What is a Biological Knee Replacement?
Loss of meniscal tissue and breakdown of articular cartilage in the knee joint due to damage by injury, wear and tear, or arthritic conditions is probably the most common reason for an individual to undergo knee replacement.
The knee is the most common location for cartilage restoration. Biologic knee replacement in principle involves restoration of the meniscus and articular cartilage.
Artificial knee replacement is a surgical procedure where defective knee joint surfaces are completely replaced with an artificial joint made of metal or plastic to resolve a painful knee condition. Biological knee replacement is an alternative to artificial knee replacement where the damaged knee joint is reconstructed biologically (i.e. without the need for an artificial knee replacement). This is done by replacing the missing meniscus with a meniscal transplantation from a donor cartilage and covering the areas of worn out articular cartilage with an articular cartilage graft prepared by your own tissue (autograft) or a donor tissue (allograft).
The knee is made up of the lower end of the thighbone (femur), the upper end of the shinbone (tibia), and the kneecap (patella). The ends of these 3 bones where they meet are covered with articular cartilage, a smooth substance that protects the bones and enables them to move smoothly. The meniscal cartilage is located between the femur and tibia and functions as "shock absorbers" that cushion the knee joint. Large ligaments hold the bones together and provide stability.
Indications for a Biological Knee Replacement
Some of the common indications for a biological knee replacement include:
- Rheumatoid arthritis
- Gouty arthritis
- Post-traumatic arthritis
- Severe knee injury
- Knee deformity with loss of cartilage and pain
- Disorders that trigger abnormal bone growth
Your physician may advise biological knee replacement when these indications result in:
- Severe knee pain, swelling, and stiffness that limits your daily activities (such as walking, getting up from a chair, or climbing stairs)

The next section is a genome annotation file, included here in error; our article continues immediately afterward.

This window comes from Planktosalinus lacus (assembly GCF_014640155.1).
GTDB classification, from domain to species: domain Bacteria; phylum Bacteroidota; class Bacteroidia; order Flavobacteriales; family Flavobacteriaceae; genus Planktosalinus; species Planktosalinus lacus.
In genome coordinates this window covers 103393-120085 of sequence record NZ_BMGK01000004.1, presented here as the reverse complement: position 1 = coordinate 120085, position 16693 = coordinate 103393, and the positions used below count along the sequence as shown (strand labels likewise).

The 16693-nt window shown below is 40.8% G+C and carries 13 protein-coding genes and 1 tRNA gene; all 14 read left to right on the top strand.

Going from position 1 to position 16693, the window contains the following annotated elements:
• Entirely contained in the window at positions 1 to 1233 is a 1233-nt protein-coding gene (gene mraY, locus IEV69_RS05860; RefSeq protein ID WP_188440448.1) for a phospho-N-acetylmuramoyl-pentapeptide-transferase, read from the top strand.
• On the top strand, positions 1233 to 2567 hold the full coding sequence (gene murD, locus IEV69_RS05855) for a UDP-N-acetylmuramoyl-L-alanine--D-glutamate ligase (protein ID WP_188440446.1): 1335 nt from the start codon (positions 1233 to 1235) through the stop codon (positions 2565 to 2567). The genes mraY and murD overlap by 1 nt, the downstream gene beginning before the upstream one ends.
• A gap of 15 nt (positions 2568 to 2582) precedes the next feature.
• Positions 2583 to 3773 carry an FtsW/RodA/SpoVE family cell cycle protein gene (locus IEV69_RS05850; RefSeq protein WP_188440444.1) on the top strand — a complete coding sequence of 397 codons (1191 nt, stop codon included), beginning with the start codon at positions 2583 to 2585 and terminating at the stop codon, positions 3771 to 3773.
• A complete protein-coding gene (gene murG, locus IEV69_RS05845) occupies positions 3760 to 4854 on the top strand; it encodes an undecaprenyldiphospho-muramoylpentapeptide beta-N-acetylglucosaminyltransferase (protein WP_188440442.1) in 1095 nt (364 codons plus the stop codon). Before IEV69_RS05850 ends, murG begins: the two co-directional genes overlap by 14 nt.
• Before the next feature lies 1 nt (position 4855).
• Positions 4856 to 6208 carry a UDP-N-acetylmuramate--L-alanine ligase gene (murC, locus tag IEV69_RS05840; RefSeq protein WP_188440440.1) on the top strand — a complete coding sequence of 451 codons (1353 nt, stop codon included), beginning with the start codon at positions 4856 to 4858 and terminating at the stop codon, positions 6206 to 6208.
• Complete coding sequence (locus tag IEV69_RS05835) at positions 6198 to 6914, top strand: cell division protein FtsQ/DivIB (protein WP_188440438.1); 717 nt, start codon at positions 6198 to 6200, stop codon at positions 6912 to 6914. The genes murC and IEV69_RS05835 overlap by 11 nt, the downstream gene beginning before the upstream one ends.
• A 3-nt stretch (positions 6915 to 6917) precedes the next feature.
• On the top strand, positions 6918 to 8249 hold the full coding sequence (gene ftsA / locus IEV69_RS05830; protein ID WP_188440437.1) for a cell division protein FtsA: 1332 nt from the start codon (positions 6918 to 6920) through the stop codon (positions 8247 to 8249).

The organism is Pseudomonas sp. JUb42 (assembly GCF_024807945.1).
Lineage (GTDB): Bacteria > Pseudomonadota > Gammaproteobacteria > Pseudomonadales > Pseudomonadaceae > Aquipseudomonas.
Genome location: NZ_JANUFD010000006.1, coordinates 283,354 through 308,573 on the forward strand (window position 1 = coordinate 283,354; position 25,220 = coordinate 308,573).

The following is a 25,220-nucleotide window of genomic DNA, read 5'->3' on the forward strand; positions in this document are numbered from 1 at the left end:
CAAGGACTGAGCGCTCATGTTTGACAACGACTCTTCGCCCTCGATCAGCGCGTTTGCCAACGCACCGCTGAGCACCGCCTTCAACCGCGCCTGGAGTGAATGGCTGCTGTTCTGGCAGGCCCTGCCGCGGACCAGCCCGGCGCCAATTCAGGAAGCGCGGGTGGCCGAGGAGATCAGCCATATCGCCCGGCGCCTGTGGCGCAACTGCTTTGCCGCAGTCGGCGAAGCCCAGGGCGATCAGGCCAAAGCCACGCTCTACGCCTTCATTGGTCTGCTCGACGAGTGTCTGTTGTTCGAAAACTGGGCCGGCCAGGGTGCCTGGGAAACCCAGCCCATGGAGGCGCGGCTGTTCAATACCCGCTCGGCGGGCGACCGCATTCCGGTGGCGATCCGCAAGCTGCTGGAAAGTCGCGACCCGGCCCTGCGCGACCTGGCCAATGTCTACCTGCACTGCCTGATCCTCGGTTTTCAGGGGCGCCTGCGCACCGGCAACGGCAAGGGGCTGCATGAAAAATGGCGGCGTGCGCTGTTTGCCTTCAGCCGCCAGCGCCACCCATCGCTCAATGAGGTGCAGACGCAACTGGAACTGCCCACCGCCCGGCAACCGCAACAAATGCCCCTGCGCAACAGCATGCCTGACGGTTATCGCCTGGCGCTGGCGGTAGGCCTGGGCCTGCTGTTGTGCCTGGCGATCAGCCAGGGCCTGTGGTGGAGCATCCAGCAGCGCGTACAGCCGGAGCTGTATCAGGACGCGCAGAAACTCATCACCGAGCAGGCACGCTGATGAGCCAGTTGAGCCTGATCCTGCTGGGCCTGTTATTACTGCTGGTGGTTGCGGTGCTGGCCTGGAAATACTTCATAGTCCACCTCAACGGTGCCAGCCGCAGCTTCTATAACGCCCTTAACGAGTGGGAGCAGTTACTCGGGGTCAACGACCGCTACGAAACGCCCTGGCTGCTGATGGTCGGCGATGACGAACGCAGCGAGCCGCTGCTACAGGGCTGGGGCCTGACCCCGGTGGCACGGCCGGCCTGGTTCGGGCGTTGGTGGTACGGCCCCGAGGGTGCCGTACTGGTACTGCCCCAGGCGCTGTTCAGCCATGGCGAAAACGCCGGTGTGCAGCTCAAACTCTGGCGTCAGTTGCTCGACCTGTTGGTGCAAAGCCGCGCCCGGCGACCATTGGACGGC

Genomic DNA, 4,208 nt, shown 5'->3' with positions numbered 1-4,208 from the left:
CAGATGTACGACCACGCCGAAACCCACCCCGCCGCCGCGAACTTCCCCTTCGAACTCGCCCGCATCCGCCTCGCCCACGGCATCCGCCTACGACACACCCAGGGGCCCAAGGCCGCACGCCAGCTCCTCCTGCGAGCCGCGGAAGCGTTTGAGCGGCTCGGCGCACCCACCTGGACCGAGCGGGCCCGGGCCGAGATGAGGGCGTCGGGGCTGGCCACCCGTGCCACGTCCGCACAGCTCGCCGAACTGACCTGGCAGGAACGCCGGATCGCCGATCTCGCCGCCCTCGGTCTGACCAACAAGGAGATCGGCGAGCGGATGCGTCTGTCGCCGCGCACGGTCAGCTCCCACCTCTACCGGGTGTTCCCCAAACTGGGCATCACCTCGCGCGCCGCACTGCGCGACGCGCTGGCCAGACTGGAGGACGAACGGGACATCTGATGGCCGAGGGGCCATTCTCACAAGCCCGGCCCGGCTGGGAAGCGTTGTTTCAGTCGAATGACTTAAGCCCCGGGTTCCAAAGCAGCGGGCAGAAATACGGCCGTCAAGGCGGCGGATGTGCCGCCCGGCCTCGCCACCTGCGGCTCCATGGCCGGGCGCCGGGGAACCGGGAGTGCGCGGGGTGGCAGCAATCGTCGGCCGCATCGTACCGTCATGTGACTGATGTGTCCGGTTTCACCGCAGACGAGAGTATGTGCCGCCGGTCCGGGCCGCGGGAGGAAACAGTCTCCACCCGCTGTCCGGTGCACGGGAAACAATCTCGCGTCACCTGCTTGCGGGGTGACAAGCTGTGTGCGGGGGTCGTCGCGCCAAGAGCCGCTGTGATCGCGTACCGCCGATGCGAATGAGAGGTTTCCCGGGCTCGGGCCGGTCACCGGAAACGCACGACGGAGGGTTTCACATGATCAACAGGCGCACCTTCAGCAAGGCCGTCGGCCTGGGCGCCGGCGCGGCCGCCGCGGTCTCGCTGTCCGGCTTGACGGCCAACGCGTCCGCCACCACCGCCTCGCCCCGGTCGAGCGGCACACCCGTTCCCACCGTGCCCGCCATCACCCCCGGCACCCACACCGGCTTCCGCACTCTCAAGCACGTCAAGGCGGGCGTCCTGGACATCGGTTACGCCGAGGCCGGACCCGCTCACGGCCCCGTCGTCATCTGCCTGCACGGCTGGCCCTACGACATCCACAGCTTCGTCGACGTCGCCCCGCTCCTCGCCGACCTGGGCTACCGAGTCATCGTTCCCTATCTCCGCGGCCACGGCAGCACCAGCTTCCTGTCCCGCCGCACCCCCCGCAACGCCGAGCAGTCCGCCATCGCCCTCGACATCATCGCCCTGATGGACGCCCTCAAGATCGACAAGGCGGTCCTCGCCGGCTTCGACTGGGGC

- Moderate-to-severe pain that interferes with your quality of life and sleep
- Chronic knee pain that is not relieved with rest, medications, injections, physical therapy, or other conservative treatments
- You are feeling depressed because of the pain and lack of mobility
- You cannot have a normal work or social life
Preoperative Preparation for a Biological Knee Replacement
In general, preoperative preparation for a biological knee replacement will involve the following:
- Your doctor will review your complete medical history and perform a physical examination to ensure you are in good health before undergoing the procedure. You may undergo blood tests or other diagnostic tests.
- Inform your doctor if you have a history of bleeding disorders or if you are on any blood thinners (anticoagulant medications), aspirin, or other medications that affect blood clotting. You may need to refrain from these medications prior to the procedure.
- Inform your doctor if you are pregnant or suspect you may be pregnant.
- Notify your doctor if you are allergic to any medications, anesthesia, or latex.
- Notify your doctor of all the medications (prescribed and over-the-counter), vitamins, or supplements you are taking. You may need to refrain from some of these prior to the procedure.
- You should not consume any solids or liquids at least 8 hours prior to surgery.
- You should refrain from smoking, as tobacco affects blood circulation and increases the risk of complications.